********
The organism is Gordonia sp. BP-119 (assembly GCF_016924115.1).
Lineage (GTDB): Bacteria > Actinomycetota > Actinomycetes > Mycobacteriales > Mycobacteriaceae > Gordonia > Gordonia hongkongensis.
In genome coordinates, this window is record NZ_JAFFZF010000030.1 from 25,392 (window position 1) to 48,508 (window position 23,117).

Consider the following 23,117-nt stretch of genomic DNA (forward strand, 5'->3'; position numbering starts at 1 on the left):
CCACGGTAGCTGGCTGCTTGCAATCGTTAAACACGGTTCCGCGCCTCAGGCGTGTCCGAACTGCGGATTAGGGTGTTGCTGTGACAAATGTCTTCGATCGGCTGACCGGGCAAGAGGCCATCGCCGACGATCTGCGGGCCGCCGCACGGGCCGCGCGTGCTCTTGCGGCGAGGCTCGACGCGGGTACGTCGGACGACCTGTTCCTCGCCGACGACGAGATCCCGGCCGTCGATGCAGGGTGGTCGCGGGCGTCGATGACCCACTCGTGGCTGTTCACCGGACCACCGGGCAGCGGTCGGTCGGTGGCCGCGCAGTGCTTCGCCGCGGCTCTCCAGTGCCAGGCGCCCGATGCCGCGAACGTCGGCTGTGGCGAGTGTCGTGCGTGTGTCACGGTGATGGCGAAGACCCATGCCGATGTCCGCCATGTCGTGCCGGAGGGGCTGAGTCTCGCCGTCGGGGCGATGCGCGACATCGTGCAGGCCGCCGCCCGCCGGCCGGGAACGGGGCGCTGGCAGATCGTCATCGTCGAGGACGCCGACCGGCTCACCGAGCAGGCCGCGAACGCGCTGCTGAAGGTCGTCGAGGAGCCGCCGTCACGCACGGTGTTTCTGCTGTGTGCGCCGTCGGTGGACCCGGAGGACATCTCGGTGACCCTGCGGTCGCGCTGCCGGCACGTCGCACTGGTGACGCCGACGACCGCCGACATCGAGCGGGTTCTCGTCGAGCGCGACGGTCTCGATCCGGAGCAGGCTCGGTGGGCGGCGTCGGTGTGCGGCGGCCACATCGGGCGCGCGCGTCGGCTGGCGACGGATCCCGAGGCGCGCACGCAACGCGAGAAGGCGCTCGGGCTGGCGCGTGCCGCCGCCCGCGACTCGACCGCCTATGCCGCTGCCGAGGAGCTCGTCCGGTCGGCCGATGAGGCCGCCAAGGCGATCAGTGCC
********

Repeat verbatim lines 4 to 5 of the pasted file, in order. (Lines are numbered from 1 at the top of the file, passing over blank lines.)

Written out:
Consider the following 23,117-nt stretch of genomic DNA (forward strand, 5'->3'; position numbering starts at 1 on the left):
CCACGGTAGCTGGCTGCTTGCAATCGTTAAACACGGTTCCGCGCCTCAGGCGTGTCCGAACTGCGGATTAGGGTGTTGCTGTGACAAATGTCTTCGATCGGCTGACCGGGCAAGAGGCCATCGCCGACGATCTGCGGGCCGCCGCACGGGCCGCGCGTGCTCTTGCGGCGAGGCTCGACGCGGGTACGTCGGACGACCTGTTCCTCGCCGACGACGAGATCCCGGCCGTCGATGCAGGGTGGTCGCGGGCGTCGATGACCCACTCGTGGCTGTTCACCGGACCACCGGGCAGCGGTCGGTCGGTGGCCGCGCAGTGCTTCGCCGCGGCTCTCCAGTGCCAGGCGCCCGATGCCGCGAACGTCGGCTGTGGCGAGTGTCGTGCGTGTGTCACGGTGATGGCGAAGACCCATGCCGATGTCCGCCATGTCGTGCCGGAGGGGCTGAGTCTCGCCGTCGGGGCGATGCGCGACATCGTGCAGGCCGCCGCCCGCCGGCCGGGAACGGGGCGCTGGCAGATCGTCATCGTCGAGGACGCCGACCGGCTCACCGAGCAGGCCGCGAACGCGCTGCTGAAGGTCGTCGAGGAGCCGCCGTCACGCACGGTGTTTCTGCTGTGTGCGCCGTCGGTGGACCCGGAGGACATCTCGGTGACCCTGCGGTCGCGCTGCCGGCACGTCGCACTGGTGACGCCGACGACCGCCGACATCGAGCGGGTTCTCGTCGAGCGCGACGGTCTCGATCCGGAGCAGGCTCGGTGGGCGGCGTCGGTGTGCGGCGGCCACATCGGGCGCGCGCGTCGGCTGGCGACGGATCCCGAGGCGCGCACGCAACGCGAGAAGGCGCTCGGGCTGGCGCGTGCCGCCGCCCGCGACTCGACCGCCTATGCCGCTGCCGAGGAGCTCGTCCGGTCGGCCGATGAGGCCGCCAAGGCGATCAGTGCC